I personally am not persuaded by this way of thinking. I believe that keeping humans away to focus on nature has two side effects that we can see in Attenborough's documentaries. One is that our destruction of the natural world is sometimes overshadowed. Environmentalist Julia Jones made this point in relation to our planet after observing three weeks of filming in 2015. Following the release of the documentary, Jones criticized him for referencing the burning forests in Madagascar, but avoided showing. footage of destroyed ecosystems. Later, the environmentalist praised Attenborough and his collaborators for portraying the human impact in the documentary Extinction: The Fact, a film he called "surprisingly radical".

The victims who are not told

Although Attenborough has been documenting climate change for decades - and his recent documentaries are cruder in depicting environmental damage - Frozen Planet II marks a return to breathtaking natural scenes where humans are lurking somewhere. part off stage. The second side effect of excluding humanity is that Attenborough's documentaries sometimes obscure the human tragedy inherent in the climate crisis. The recent and devastating floods in Pakistan should remind us that the climate crisis is inflicted by humans on other human beings, especially by developed economies in the less advanced regions of the world.

The burden of all this responsibility is too much to be blamed on a single documentary filmmaker, even as esteemed as Attenborough. However, I wonder if his documentaries do not highlight the shortcomings of a certain way of thinking about the climate crisis, in which the culprits are faceless and the victims nameless. Attenborough's documentaries are like spells that envelop you in a distant plane dominated by beauty, and then sadly bring you back to a reality that seems to have no relation to the one just seen. Yet, the two are more connected than one might think.

In your book Life on our planet. how will the future be? , Attenborough compares our situation today to that of Pripyat, the Soviet city near Chernobyl abandoned following the nuclear disaster. The citizens of Pripyat lived without knowing that the power station that gave them electricity and work would destroy almost everything they knew and loved. "Today we are all inhabitants of Pripyat - writes Attenborough -, we live our comfortable lives in the shadow of a disaster we have created ourselves. Yet we still have time to shut down the reactor".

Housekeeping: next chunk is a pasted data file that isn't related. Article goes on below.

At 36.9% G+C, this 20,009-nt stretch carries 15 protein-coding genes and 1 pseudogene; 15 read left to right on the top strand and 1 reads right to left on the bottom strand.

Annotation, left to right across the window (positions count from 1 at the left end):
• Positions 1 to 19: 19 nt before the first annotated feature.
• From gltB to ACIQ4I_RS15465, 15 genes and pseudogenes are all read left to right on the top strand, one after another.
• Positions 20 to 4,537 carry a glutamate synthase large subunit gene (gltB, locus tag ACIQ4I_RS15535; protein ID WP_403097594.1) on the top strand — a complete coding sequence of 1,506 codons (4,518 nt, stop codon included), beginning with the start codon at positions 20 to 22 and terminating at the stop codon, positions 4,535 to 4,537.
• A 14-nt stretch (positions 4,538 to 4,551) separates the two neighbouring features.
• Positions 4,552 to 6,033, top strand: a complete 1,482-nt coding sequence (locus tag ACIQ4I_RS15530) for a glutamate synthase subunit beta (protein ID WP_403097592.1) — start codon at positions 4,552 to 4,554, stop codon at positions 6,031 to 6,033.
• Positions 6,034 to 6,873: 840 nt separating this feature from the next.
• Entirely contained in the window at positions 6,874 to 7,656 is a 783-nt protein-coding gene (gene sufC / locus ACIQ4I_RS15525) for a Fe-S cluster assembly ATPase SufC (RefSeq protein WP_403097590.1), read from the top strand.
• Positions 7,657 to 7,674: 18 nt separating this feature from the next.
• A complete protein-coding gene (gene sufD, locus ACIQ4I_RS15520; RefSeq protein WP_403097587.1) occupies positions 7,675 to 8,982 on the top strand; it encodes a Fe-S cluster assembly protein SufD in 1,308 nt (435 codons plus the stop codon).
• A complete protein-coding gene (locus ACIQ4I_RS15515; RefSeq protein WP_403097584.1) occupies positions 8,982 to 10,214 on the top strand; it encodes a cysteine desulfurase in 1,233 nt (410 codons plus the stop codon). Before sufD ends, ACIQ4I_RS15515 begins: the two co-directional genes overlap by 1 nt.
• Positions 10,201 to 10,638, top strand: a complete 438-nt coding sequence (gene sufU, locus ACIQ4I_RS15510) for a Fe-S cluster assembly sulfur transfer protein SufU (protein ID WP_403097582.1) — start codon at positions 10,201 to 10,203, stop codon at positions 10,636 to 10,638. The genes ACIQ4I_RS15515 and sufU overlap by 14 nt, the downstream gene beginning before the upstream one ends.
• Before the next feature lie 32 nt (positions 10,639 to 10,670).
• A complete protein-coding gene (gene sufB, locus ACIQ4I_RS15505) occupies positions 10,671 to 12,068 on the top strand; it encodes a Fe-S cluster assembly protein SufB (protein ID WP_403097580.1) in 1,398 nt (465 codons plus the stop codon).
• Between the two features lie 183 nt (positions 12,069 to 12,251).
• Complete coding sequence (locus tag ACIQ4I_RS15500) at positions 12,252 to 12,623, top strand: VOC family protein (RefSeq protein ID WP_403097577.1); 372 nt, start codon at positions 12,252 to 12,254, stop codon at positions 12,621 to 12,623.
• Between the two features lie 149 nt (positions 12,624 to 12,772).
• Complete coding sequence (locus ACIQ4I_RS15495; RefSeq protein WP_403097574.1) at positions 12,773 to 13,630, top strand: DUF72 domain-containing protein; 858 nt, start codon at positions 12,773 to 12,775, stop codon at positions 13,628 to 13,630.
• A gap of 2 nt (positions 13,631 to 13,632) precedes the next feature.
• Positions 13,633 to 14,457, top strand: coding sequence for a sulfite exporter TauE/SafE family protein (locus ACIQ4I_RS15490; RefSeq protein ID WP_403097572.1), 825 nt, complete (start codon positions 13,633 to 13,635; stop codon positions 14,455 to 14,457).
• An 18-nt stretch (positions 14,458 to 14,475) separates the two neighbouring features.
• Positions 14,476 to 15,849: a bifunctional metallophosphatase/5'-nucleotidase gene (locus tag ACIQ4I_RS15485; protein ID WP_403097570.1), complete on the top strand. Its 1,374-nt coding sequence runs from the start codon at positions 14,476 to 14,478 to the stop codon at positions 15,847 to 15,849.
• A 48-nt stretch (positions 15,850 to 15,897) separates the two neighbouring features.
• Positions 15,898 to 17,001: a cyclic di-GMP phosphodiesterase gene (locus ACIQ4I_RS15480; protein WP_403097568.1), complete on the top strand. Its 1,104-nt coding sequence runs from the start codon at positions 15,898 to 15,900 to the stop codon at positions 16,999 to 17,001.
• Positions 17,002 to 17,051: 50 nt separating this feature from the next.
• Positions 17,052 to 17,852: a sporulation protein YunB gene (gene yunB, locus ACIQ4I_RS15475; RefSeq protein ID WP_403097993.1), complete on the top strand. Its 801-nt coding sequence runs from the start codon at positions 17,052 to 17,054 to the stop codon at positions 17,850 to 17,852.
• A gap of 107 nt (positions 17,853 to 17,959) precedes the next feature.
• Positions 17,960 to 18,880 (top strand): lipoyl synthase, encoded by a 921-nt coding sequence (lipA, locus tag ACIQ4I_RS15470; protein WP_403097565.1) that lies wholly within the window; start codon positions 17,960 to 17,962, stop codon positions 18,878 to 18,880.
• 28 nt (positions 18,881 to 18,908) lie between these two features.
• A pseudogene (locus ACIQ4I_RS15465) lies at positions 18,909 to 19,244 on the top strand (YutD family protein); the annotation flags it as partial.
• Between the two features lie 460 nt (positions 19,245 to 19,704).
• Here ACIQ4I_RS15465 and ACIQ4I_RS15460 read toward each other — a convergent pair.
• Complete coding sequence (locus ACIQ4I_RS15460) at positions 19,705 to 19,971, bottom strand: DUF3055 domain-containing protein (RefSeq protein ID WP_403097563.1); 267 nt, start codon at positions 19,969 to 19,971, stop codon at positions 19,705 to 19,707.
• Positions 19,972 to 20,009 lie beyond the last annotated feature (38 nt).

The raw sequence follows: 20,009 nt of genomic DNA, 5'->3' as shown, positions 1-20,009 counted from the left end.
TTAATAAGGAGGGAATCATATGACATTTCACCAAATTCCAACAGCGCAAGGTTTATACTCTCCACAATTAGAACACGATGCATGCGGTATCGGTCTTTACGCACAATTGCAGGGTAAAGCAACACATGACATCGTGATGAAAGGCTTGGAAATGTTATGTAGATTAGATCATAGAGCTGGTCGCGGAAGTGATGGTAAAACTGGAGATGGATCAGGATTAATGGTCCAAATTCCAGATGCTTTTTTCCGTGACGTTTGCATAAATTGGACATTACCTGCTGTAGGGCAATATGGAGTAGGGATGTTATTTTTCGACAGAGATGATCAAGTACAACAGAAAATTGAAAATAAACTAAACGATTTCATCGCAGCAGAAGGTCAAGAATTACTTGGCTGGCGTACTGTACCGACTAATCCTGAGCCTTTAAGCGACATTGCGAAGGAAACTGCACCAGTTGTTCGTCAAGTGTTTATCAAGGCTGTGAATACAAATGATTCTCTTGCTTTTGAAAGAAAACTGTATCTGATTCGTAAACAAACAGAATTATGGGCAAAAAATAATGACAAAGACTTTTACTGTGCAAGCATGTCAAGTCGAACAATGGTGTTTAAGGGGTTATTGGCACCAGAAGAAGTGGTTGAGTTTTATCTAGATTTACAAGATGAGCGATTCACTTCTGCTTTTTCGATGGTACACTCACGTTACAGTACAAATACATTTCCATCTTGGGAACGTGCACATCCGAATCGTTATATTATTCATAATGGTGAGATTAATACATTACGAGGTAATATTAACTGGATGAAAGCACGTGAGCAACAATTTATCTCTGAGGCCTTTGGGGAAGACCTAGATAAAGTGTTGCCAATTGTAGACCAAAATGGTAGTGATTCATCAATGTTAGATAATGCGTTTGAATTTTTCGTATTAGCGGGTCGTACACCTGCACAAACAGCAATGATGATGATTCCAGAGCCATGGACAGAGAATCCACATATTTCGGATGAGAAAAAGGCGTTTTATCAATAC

But the disaster of Chernobyl carries with it another caveat: not related to the explosion itself, but to the way the Soviet Union reacted later, namely by denying the seriousness of the accident. Officials did not evacuate Pripyat for the thirty-six hours following the reactor explosion, exposing citizens to dangerous levels of radiation. The disaster remained hidden from the world for days, even as the radioactive particles swept through Europe, setting off the alarm in Sweden.

Perhaps there is a lesson for nature documentarians too. We must face the climate crisis head on, which means showing the impact of man on the climate and recognizing that the crisis is not only a tragedy of nature, but also of human suffering. Attenborough has the merit of having often returned to these themes in his recent works, but when he regresses to the modality that most distinguishes him - majestic and captivating music shot in slow motion - one is tempted to reassure oneself thinking that nature will fix everything by itself, that " someone else will shut down the reactor ”. But turning off the reactor is not enough. In many cases, it is already too late. We now have a duty to remember the victims most affected by climate change even in nature documentaries, and to act urgently to minimize the damage. We cannot stand and watch in amazement as humans and animals suffer where the cameras do not film them.

This article originally appeared on US.

Powered by Blogger.